After spending ten months behind bars in Iran, Washington Post reporter Jason Rezaian will finally face espionage charges in a Tehran court Tuesday.
But despite pleas from the U.S. State Department, the Post, and the Committee to Protect Journalists, Rezaian's trial will be closed to public scrutiny.
Rezaian, who worked as the Post's Tehran correspondent since 2012, was first arrested last July during a raid on his home. Rezaian's wife was also taken into custody; she was released on bail in October and is facing a separate trial.
After his arrest, Rezaian was detained for ten months in Iran's Evin Prison, a notorious destination for political prisoners. The charges against Rezaian still haven't been publicly announced, but his attorney revealed last month he is facing four espionage-related charges.
Iran's treatment of Rezaian has been harshly condemned by the Post's executive editor Martin Baron. He blasted the decision to hold a closed trial Monday, writing, "There is no justice in this system, not an ounce of it, and yet the fate of a good, innocent man hangs in the balance."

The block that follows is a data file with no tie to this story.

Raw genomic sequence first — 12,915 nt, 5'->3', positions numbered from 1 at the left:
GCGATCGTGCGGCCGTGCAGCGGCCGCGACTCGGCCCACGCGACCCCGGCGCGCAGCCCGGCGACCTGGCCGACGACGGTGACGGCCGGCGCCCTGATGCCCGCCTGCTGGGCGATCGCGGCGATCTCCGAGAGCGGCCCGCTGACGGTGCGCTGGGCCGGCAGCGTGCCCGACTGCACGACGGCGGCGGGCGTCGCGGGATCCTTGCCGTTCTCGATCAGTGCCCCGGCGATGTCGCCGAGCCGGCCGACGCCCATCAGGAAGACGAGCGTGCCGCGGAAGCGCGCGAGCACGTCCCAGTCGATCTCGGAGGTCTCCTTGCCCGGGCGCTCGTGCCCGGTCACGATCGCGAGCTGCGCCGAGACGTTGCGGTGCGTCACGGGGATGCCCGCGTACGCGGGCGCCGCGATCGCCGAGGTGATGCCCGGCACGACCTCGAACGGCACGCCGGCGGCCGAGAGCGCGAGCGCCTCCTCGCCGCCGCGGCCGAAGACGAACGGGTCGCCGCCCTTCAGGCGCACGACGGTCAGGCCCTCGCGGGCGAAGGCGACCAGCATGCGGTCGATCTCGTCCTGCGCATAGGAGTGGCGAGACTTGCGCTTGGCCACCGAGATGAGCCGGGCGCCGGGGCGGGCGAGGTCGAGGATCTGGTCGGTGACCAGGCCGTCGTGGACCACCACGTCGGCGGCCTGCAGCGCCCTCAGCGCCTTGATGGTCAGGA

"Jason has been imprisoned in Tehran for nothing more than writing about the hopes and fears of the Iranian people," President Obama said.
The case has also drawn condemnation from President Obama, and has the potential to become a serious sticking point in the ongoing negotiations over Iran's nuclear programs.
Given how Iran's treated the case so far, Rezaian's chances in court don't seem good. The sole judge responsible for deciding the reporter's fate has an international reputation for harsh sentences.
But as one NPR reporter notes, the recent thaw in U.S.-Iranian relations could inspire clemency from Iran's senior leaders — especially with the outcome of the nuclear negotiations still uncertain. (Video via Ayatollah Sayyid Ali Khamenei)
"What could happen is a pardon after a conviction; that would be up to the Supreme Leader. ... Whether that would happen with a U.S. citizen is more sensitive, but some people are pinning their hopes on that," Peter Kenyon said.
Rezaian's brother told The New York Times Monday his lawyer expects the trial to take about two to three days.
This video includes an image from Ehsan Iran / CC BY SA 2.0.